Posted on Nov 24, 2011
SBA Loans - Still Available?
There’s been a lot of negative news these past few weeks related to business lending. You’ve probably heard there’s a credit freeze and you may think that means nobody’s lending. But Don Johnson, owner of Diamond Financial Services, New Jersey, says that’s a misconception. “Our company works with over 25 lenders so we really know what’s going on with the state of SBA and franchise lending. We’re prequalifying a little more carefully, but our success rate is still high. In the media it’s all doom and gloom, but loans are getting approved. You just have to know how to do it. Most people don’t know how to do projections or put together a loan package. Over 80% of loans get declined due to packages that aren’t complete or correct. And the rest is simply not going to the right type of lender. The money is out there, you just have to know where to go.”
Still, things are different these days, which Johnson points out:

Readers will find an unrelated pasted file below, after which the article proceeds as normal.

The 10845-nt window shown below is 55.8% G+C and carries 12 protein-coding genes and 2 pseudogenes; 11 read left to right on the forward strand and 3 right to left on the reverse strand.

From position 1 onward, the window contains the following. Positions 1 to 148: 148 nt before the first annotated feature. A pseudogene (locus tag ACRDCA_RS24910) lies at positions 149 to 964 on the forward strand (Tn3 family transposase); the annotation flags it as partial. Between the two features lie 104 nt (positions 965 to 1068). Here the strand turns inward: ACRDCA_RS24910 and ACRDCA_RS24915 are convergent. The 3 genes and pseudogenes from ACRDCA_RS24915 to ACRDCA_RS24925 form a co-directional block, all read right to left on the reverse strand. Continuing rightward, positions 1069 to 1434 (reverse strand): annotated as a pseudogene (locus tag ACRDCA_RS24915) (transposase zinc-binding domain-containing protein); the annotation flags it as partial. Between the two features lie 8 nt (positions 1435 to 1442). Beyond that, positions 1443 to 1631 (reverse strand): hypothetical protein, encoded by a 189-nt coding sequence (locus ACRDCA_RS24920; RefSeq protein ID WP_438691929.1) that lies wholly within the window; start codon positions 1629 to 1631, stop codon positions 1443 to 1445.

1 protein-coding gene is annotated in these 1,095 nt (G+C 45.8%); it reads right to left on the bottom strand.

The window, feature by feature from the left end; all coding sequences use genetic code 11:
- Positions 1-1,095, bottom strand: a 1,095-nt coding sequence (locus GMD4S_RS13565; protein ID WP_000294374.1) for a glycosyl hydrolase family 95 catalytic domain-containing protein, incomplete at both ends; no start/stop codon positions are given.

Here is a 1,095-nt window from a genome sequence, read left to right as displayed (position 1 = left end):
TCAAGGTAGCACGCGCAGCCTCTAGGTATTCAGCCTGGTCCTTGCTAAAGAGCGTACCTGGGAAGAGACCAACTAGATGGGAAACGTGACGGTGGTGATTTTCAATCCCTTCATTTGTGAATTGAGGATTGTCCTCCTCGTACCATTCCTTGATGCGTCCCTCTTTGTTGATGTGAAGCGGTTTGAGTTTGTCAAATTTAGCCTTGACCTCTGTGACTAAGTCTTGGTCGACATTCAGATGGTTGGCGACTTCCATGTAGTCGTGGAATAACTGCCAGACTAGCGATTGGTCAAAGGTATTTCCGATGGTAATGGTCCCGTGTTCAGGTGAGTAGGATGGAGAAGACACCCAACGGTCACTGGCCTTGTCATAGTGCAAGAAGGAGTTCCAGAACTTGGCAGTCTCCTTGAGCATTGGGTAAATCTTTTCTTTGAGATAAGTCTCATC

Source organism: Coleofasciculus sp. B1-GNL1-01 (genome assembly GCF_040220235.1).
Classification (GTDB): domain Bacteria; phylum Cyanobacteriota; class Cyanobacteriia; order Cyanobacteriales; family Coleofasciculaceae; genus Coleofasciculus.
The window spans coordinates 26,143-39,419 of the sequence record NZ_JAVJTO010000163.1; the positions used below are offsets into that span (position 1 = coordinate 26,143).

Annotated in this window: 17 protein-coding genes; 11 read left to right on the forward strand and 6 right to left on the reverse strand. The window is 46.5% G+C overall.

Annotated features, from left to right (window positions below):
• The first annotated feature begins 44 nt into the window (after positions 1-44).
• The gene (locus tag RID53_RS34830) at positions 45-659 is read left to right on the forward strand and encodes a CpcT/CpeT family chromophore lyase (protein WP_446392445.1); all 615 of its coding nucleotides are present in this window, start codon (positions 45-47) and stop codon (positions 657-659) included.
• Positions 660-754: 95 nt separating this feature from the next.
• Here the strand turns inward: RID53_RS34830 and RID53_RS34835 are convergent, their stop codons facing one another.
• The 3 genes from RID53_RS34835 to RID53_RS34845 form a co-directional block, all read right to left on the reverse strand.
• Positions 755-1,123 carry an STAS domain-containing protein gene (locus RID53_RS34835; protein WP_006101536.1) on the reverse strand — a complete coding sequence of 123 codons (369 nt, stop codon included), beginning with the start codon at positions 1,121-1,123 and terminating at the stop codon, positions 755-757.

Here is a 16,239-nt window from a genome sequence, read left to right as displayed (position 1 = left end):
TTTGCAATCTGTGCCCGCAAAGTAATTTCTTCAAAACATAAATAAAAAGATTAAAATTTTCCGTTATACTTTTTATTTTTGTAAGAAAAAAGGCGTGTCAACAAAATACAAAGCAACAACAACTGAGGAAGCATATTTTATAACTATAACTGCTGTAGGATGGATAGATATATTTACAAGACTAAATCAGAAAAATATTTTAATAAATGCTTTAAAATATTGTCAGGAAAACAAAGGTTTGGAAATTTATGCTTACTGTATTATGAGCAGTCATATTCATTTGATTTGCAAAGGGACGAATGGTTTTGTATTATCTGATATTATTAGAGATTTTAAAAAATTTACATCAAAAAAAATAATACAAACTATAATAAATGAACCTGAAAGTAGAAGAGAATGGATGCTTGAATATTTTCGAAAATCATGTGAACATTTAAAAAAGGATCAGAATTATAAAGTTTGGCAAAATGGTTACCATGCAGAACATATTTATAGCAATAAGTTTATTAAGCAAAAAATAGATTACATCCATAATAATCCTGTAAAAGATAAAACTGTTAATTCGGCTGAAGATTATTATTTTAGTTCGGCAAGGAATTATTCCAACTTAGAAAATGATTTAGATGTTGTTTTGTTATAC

- Lenders are putting more emphasis on experience and some people may have to make a higher down payment. Down payments across the board on startup franchise loans could be more than 25-30%.
- Loans for newer franchise concepts need stronger borrowers.
- Lenders are being more cautious about quick expansion or concepts that have a high default rate on their SBA loans.
- More lenders are either changing their criteria or limiting their business to specific loan sizes, certain industries, or certain states. For example, a minimum loan that used to be $100,000 might now be $250,000.
- Lenders are taking longer to give loan approvals. Instead of 2 weeks, it can now be 2-3 weeks or maybe a month.
Johnson says things are especially good for franchise systems with a strong track record and 100+ units. “Some lenders are offering favorable terms such as 15-20% down with no collateral for certain franchise systems,” Johnson says.
For everyone else, Johnson says there are some changes pending with SBA, which should prove helpful. “The government is trying to give more incentives to lenders to start lending money through the SBA such as smaller fees and increasing the guarantee (potentially) up to 90%. And they’re trying to get the loan size increased under the SBA 7(a) loans from $2 million to $3 million. At the same time, the bailout package is trying to get more money to banks and get rid of some of their debt on the books. All in all, the lenders should be in a better position to lend and be more aggressive.”
Diamond Financial Services
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